What to Know
Steven Romeo's pickup truck t-boned a stretch limousine in July 2015
Four women died in the accident; another four, including a bride-to-be, were hurt
The limo driver had also been indicted, but a judge dropped those charges over questions about grand jury testimony impropriety
Two years after four young women died in a limousine crash on Long Island’s North Fork, the NBC 4 New York I-Team has found dangerous U-turns are still happening at the intersection as Southold officials and residents continue to demand a safer turning-arrow traffic light.
“It would definitely go a long ways to helping [prevent accidents],” said Southold Police Chief Martin Flatley, pointing out his department has responded to seven crashes as Country Road 48 and Depot Lane in Cutchogue since January 2016. “They’re usually T-bone intersection accidents where the car makes a turn in front of another vehicle.”
It was that type of accident on July 18, 2015 that killed Brittney Schulman, Lauren Baruch, Stephanie Belli and Amy Grabina. The women were celebrating a birthday and touring area vineyards when their limousine made a U-turn on Country Road 48 and was hit broadside by a pickup truck.
Since then, police have implored limousines and buses not to make the same U-Turn, which is legal if cars can safely turn on the inside lane.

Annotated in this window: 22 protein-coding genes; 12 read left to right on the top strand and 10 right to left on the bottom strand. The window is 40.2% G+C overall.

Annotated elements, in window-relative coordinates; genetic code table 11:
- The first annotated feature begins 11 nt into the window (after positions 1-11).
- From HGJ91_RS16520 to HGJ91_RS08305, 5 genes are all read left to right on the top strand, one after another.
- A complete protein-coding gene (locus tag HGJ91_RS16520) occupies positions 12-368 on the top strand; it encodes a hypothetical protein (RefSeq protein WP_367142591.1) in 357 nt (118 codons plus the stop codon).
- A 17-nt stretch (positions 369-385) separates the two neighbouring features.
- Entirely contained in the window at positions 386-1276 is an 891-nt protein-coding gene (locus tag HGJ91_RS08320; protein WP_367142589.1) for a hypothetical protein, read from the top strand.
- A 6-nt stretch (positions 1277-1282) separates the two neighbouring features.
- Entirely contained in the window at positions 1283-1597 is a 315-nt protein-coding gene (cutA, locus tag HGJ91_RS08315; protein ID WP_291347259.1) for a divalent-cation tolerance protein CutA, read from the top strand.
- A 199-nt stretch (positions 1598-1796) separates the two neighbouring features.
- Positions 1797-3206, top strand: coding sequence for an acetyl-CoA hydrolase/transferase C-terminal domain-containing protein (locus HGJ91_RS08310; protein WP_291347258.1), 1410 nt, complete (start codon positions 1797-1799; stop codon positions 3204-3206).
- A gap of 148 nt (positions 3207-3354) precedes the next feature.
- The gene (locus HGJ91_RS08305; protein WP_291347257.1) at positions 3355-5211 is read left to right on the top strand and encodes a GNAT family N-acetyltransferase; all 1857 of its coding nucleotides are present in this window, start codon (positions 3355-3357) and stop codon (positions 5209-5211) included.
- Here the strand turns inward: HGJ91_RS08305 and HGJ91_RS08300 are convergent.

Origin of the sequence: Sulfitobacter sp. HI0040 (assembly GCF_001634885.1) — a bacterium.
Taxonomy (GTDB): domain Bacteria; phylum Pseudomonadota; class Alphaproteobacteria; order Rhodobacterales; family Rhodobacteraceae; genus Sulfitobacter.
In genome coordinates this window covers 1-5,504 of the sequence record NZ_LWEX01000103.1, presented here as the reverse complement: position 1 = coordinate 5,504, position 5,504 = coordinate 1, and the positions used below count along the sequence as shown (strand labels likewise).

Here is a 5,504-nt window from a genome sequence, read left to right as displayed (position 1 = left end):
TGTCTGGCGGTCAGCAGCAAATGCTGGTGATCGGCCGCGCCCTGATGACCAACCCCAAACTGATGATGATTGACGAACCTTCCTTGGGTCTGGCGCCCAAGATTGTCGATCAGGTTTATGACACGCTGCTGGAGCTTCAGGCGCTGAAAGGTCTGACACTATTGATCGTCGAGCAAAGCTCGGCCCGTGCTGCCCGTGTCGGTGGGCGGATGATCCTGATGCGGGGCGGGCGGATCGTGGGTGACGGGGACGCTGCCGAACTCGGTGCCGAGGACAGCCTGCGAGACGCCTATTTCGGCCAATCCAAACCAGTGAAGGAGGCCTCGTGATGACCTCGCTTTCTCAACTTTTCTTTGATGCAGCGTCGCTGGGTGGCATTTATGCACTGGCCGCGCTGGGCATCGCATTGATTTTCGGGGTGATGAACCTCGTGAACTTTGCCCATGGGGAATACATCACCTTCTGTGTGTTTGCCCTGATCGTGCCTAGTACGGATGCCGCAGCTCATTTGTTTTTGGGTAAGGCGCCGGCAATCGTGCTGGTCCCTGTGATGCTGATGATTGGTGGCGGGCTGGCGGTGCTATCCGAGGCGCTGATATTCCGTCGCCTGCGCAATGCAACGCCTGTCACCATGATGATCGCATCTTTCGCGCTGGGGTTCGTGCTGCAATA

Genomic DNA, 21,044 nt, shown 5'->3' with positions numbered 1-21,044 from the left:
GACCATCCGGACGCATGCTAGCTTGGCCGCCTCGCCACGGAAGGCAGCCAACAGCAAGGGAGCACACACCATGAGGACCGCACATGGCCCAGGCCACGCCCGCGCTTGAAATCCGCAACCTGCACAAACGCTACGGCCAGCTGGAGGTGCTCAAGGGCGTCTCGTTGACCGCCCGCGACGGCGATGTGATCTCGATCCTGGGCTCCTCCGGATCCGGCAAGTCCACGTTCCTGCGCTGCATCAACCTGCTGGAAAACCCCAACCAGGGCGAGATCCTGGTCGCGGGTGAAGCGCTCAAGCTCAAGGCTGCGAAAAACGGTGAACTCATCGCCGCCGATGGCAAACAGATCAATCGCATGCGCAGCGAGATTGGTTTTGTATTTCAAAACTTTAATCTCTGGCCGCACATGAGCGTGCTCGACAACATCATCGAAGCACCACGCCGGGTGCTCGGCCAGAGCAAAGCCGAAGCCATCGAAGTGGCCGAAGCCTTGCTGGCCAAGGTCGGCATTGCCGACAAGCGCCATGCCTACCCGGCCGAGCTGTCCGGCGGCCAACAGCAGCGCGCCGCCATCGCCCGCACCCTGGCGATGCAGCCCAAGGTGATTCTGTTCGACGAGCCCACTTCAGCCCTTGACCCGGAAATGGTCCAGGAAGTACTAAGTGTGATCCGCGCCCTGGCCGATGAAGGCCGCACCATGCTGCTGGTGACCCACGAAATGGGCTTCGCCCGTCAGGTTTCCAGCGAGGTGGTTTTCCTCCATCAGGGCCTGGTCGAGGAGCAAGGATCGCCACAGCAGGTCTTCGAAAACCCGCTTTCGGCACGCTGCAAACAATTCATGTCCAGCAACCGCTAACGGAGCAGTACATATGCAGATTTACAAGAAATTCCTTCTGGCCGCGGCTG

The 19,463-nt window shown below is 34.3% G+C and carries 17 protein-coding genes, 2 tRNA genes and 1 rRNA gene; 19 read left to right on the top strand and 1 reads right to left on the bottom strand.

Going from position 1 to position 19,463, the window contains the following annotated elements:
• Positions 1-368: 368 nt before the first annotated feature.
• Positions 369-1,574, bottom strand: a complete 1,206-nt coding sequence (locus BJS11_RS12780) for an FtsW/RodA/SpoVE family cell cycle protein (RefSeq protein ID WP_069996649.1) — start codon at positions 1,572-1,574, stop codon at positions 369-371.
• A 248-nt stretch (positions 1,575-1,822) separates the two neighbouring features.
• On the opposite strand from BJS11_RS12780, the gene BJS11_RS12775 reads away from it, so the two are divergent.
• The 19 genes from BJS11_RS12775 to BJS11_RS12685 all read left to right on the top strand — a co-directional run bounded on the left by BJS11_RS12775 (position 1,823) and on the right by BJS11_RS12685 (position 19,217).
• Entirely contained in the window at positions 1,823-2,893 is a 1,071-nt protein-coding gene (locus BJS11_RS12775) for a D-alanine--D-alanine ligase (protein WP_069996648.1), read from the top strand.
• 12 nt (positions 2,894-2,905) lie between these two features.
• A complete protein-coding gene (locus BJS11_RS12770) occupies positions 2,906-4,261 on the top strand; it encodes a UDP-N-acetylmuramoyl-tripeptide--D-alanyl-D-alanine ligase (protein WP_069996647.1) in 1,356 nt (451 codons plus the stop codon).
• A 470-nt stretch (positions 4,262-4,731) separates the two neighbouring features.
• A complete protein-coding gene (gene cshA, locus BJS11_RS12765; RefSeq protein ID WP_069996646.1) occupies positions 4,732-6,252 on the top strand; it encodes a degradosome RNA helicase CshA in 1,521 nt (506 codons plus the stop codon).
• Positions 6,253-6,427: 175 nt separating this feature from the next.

“Limos and anything stretch simply cannot do that on that roadway because of the length of the vehicles, said Flatley.
But on two recent Saturdays, I-Team cameras caught party and tour buses making the turn. Last summer, in a two month stretch, the Suffolk County District Attorney caught 18 limousines and 42 buses doing the same.
The installation of a turning-arrow traffic light could eliminate the danger since it would stop oncoming traffic. It was recommended by the Suffolk County grand jury that investigated the limo crash and endorsed by the district attorney, the Town of Southold, the Southold Fire Chiefs Council and Chief Flatley.
But after multiple studies by Suffolk County traffic engineers, the recommendation was rejected.
“The traffic counts just do not warrant a left turn signal,” said Gil Anderson, Suffolk County commissioner of public works, who said the county must adhere to federal and state requirements for traffic light installation. Traffic count is one of nine factors, called warrants, that must be analyzed.
“If you can meet one of those warrants, that will justify the need for a traffic signal,” he explained, saying the intersection met none of the warrants. Though he admitted to the I-Team that a turn-arrow light would be safer.
“We will continue to keep an eye on this intersection,” he said. “At some point we’re hoping it’ll meet that warrant and we’ll be able to put the signal up.”
“It’s probably going to take another tragedy in order for it to happen,” said Cutchogue resident Susan Tyler. “I don’t understand it.”